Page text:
While PV contributes the largest share of renewables in Malta’s final energy consumption, solar water heaters (SWH) also make a notable contribution with a share of 13.6 per cent. SWHs are favoured by the high solar intensity prevalent in Malta and they eliminate a good percentage of energy consumption otherwise going towards water heating in the residential and, to a lesser extent, the commercial sector. Since 2005, a number of grant schemes have been provided to promote the use of solar water heaters for households, increasing RES-H generation by an average of 3.8GWh per year. Nevertheless, there has been a downward trend in recent years in the uptake of SWH installations. This could be attributed to the consumer shift towards PV systems, as well as to developments in the construction and renovation of buildings, linked with limited roof accessibility.

Hydropower, geothermal, wave and tidal energy

Describe, in general terms, any regulation of hydropower, geothermal, wave or tidal energy.

Malta does not specifically regulate hydropower, geothermal, wave and tidal energy.


Describe, in general terms, any regulation of production of energy based on waste.

Regulation on production of energy based on waste does not currently exist. At present there are no waste-to-energy plants in Malta, however the government has recently included in its waste management policy a waste-to-energy plant and recently issued a tender for consultancy services in connection with this project.

Biofuels and biomass

Describe, in general terms, any regulation of biofuel for transport uses and any regulation of biomass for generation of heat and power.

Biomass for generation of heat and power is not regulated under Maltese law. Malta does not have the land area required to cultivate biomass energy crops to any practical extent. Besides this, fertility of the soil is low and water is scarce. Together with Cyprus, Malta has the highest water stress index in Europe, and among the highest in the world. Furthermore, Malta’s heating demand is limited and current policy is to promote high-efficiency electricity-based heating utilising heat pump technology where applicable, which achieves the highest overall fuel efficiency while taking advantage of the decarbonisation of the generation sector. Nevertheless, biomass comprising primarily of wood charcoal, fuel wood and wood pellets is imported into Malta and used for heating purposes by approximately 12,000 households that have a wood or pellet burning stove or fireplace, as well as a small number of establishments in the services sector and industry.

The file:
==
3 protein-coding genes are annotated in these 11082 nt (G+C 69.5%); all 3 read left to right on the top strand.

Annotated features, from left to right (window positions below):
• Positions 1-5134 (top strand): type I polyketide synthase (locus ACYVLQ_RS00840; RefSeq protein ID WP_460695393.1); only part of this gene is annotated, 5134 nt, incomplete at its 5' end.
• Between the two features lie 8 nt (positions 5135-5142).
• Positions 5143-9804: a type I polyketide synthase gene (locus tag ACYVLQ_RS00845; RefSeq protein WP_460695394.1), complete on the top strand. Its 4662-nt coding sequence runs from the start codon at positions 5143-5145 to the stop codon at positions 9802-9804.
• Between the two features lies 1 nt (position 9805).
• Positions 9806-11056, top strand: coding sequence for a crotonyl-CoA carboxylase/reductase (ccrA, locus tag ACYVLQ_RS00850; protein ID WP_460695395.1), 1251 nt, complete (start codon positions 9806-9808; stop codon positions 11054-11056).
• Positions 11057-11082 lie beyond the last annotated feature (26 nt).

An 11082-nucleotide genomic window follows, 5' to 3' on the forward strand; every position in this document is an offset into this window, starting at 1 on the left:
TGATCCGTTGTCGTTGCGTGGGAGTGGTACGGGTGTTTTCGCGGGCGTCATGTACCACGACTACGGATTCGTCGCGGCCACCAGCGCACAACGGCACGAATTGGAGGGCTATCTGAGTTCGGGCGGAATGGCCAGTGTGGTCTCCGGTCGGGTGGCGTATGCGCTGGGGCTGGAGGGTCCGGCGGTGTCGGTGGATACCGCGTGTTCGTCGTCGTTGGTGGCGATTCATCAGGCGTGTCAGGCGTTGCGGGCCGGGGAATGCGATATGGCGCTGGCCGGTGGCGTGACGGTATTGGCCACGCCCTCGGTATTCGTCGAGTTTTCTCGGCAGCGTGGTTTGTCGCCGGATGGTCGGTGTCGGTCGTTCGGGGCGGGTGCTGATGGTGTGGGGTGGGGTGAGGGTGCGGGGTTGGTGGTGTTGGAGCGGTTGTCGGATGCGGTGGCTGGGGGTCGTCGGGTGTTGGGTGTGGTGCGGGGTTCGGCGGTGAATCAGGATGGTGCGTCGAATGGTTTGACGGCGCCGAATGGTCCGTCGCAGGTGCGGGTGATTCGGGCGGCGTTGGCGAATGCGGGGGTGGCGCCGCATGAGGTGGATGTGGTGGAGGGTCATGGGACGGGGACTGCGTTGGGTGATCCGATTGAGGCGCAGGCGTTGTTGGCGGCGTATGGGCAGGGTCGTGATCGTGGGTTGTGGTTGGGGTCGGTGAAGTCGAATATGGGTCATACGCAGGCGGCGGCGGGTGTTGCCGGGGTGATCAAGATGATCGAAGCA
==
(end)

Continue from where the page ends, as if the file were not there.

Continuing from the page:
As stated above, crops grown for the purpose of producing biofuel require large expanses of land, fertile soil and an abundant supply of water. Malta has none of these, making it difficult to cultivate biofuel crops domestically. At present, biodiesel is the only biofuel available on the market in Malta. It was introduced in Malta in 2003. Biodiesel consumption saw a steady increase until 2007, which can be mainly attributed to a higher availability from fuel stations and its lower price at the pump. However, consumption declined between 2007 and 2010 despite the increase in the prices of petroleum products. In a report published by the MRA, the factors that could have led to this decline in consumption include the difficulty in accessing pre-blended biofuel and concerns on the quality of biofuel, among others. It must be noted that during this period, fuel stations were only allowed to store and sell B100 biodiesel, with the fuel effectively being blended during refuelling. Eventually two of the three local producers of biodiesel closed down. To reverse this trend, regulation was introduced in 2011 to boost the use of biofuels. This introduced a substitution obligation for importers and wholesalers of automotive fuels whereby market players were now obligated to place on the market a minimum amount of biofuel content calculated as a percentage of the total EN228 petrol and EN590 diesel imported or wholesaled. The percentage was set at 1.5 per cent for 2011, and expected to reach 10 per cent by 2020.

The biofuels currently used in Malta are biodiesel FAME (fatty acid methyl esther) and HVO (hydrotreated vegetable oil). Biodiesel FAME has to meet the quality standard requirements of EN 14214 and HVO has to meet the quality standard requirements of MS EN 15940. In 2017, UCO (used cooking oil) showing low emission factors was already used as feedstock for biodiesel and partly for HVO. The other feedstock for HVO was palm oil (process not specified).

Carbon capture and storage

Describe, in general terms, any policy on and regulation of carbon capture and storage.

Malta has no regulation or policy on carbon capture and storage.